Photos by Austin Walsh/Daily Journal
A crowd gathered Wednesday, July 17, in Redwood City to celebrate naming the $18.2 million machine which will soon be used in a capital improvement project expected to span about two years. The drill with a 16-foot diameter will cut a tunnel to house pipeline transporting sewage to the conveyance system serving about 22,000 business and residents from Redwood City, Belmont, San Carlos, Menlo Park as well as surrounding communities.
Rick Einsiedl finally found an outlet for the trivial knowledge amassed during countless hours watching Discovery Channel.
The Redwood Shores resident said he applied his obscure expertise to drill down on the right name for the massive boring machine expected to auger out a lengthy subterranean tunnel underneath Redwood City.
Salus, the Roman goddess of safety and welfare, was the name suggested by Einsiedl who helped unveil the title during a ceremony Wednesday, July 17, celebrating the drill’s final hours above ground.
Noting the Romans were aquatic engineering pioneers, Einsiedl figured the name would be fitting for a tool which will lead the effort to update and improve Silicon Valley Clean Water infrastructure.
The fresh coat of paint will soon be scratched from the $18.2 million tool, as it embarks on roughly 2.4-mile journey under the Redwood Shores Parkway right-of-way, which is expected to take almost two years.
The drill with a 16-foot diameter will cut a tunnel to house pipeline transporting sewage to the conveyance system serving Redwood City, Belmont, San Carlos, Menlo Park and surrounding Peninsula communities.
Standing before the drill as it was suspended from a crane, project manager Jack Sucilsky admired the magnitude of the mechanism.
“This thing is massive,” said Sucilsky, of the machine manufactured in Germany, transported domestically between 35 trucks and assembled locally before being put to use.
Specifically designed to push with ease through the region’s sand, silt and clay, the first 650 feet of tunneling will advance relatively slowly, at about 20 feet per day, until the entire system is in place, at which point production will jump to about 70 feet per day.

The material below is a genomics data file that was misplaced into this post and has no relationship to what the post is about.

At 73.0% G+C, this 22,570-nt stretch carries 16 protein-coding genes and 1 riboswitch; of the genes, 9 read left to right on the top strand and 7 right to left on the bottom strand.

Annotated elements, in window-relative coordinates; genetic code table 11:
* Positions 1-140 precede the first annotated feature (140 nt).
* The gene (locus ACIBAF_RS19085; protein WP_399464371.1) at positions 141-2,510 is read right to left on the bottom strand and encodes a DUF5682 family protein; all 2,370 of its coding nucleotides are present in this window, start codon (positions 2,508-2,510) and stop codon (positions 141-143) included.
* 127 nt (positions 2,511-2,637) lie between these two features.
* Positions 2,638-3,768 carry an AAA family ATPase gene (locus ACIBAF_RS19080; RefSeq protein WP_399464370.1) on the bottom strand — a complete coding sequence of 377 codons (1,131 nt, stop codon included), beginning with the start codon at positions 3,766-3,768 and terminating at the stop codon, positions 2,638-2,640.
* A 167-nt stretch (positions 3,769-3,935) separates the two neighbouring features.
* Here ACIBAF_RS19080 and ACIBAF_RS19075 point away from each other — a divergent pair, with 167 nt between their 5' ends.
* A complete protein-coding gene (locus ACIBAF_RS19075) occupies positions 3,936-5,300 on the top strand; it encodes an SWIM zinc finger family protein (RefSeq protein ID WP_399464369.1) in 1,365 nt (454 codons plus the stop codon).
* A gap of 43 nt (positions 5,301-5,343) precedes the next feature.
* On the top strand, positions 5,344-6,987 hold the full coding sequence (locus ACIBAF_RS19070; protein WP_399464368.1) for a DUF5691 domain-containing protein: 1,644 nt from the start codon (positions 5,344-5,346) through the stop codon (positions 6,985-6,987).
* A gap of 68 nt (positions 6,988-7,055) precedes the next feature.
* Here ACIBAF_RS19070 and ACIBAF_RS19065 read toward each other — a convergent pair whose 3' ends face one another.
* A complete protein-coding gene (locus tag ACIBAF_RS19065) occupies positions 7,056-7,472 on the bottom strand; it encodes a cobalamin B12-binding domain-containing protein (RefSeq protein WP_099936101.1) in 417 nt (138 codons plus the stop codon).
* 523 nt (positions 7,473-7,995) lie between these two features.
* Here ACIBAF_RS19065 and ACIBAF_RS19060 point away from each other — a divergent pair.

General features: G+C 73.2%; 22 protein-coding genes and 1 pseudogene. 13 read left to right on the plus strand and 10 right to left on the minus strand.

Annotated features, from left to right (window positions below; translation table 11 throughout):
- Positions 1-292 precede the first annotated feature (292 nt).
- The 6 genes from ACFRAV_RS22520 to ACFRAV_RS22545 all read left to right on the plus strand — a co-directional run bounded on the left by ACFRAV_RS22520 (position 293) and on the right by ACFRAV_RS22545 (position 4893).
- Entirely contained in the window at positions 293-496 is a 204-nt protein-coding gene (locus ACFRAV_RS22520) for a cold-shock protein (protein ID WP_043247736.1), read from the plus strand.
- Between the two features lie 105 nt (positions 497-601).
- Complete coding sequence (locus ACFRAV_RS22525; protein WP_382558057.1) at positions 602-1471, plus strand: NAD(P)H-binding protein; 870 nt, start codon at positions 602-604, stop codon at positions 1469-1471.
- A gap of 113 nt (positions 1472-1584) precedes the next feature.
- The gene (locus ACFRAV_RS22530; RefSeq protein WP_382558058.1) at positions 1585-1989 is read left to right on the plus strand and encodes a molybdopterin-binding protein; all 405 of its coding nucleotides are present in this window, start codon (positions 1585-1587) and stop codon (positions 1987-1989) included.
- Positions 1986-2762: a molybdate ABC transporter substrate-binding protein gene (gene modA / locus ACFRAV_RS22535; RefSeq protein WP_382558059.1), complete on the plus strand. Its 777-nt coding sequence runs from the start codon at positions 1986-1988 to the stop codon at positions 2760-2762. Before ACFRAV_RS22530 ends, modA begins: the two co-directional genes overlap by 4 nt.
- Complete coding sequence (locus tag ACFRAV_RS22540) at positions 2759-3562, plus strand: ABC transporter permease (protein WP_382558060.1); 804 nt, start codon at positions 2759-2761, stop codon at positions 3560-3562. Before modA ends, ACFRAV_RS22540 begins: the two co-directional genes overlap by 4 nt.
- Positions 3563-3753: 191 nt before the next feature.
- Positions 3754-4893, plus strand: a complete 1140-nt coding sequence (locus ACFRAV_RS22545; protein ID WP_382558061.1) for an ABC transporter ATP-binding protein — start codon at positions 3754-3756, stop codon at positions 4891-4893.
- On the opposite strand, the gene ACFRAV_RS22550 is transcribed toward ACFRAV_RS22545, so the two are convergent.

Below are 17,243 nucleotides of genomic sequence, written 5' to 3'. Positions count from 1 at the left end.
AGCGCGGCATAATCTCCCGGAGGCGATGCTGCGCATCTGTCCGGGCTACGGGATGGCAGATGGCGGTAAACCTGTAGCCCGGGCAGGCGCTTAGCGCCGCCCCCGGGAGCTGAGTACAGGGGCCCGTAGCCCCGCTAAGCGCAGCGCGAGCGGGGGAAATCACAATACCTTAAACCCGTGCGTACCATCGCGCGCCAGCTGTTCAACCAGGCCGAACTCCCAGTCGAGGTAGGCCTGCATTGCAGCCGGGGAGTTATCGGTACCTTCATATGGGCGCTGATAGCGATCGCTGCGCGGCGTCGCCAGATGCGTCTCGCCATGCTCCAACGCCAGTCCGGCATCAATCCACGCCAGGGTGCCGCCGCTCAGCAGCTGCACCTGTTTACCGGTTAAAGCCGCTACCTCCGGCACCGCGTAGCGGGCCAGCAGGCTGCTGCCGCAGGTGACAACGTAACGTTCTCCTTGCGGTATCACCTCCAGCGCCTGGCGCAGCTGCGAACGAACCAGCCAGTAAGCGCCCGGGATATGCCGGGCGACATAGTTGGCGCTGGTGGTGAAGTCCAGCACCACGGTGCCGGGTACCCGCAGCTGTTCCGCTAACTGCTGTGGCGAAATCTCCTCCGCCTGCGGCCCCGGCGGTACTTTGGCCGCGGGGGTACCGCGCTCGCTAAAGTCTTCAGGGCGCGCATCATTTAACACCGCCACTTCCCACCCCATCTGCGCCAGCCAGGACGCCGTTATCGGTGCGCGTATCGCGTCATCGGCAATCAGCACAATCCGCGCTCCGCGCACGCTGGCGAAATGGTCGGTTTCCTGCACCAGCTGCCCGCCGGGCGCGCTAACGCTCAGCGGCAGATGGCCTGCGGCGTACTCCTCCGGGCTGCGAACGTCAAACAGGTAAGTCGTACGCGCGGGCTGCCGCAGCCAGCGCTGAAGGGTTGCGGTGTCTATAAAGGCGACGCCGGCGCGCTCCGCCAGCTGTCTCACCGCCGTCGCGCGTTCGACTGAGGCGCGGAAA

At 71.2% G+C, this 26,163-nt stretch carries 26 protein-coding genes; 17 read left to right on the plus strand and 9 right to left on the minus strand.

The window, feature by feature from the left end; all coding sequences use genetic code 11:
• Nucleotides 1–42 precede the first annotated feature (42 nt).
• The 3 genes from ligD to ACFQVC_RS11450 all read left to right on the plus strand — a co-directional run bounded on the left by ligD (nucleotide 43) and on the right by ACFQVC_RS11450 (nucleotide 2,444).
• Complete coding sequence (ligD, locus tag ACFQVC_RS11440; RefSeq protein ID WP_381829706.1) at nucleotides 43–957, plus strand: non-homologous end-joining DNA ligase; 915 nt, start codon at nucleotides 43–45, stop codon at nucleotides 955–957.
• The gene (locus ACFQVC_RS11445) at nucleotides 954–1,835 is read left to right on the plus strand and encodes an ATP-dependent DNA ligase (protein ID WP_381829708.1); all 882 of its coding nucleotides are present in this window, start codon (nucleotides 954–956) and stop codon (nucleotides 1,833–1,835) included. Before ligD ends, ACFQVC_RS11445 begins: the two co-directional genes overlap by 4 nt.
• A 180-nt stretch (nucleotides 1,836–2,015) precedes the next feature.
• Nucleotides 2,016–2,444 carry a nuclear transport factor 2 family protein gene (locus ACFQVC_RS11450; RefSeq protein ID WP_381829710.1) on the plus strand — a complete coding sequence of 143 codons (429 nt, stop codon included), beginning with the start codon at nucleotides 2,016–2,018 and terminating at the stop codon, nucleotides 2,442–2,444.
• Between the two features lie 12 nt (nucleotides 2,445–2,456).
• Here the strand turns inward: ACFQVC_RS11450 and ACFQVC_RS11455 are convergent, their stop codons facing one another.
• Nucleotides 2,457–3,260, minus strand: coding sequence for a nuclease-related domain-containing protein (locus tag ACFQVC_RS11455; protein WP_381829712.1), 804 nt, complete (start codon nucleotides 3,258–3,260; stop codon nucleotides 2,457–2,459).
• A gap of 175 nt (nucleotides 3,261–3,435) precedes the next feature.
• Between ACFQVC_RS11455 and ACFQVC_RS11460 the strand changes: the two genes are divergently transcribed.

In all, the entire regional update project is expected to cost about $495 million, which will be financed with a loan from the Environmental Protection Agency. Ultimately, the improvements are planned to allow Silicon Valley Clean Water to better treat up to 108 million gallons of water per day from 22,000 businesses and residents. The Redwood City facility processes sewage and discharges it to the Bay, while also producing solid material used for agriculture or landfill cover.
The infrastructure repair program targets a system built more than four decades ago, which is facing much higher demand as the Peninsula ‘s community continually evolves and grows.
Belmont Councilman Warren Lieberman, who is also chair of the Silicon Valley Clean Water Board of Directors, celebrated work soon beginning on the tunneling segment of the project.
“This is the only time when it is appropriate to say — drill, baby, drill,” said Lieberman, evoking the phrase popularized by former Republican vice presidential nominee Sarah Palin during the 2008 debates.
Former Redwood City mayor John Seybert, who left the clean water board in January, also expressed enthusiasm for the project to get underway and eventually finish.
“I’m excited to see this thing pop out on the other end,” he said.
Following a discussion of the program and drill, ceremony attendees took an opportunity to scrawl messages and signatures on the machine.
Einsiedl addressed the crowd, detailing his thought process leading to proposing a name which was selected ahead of dozens of other submissions in a competition which ended last month.
Beyond the opportunity to lean on his font of frivolous information, Einsiedl noted winning the competition granted him a unique opportunity.
“This is the first time I named anything and I didn’t have to feed it and clothe it afterward,” he said.
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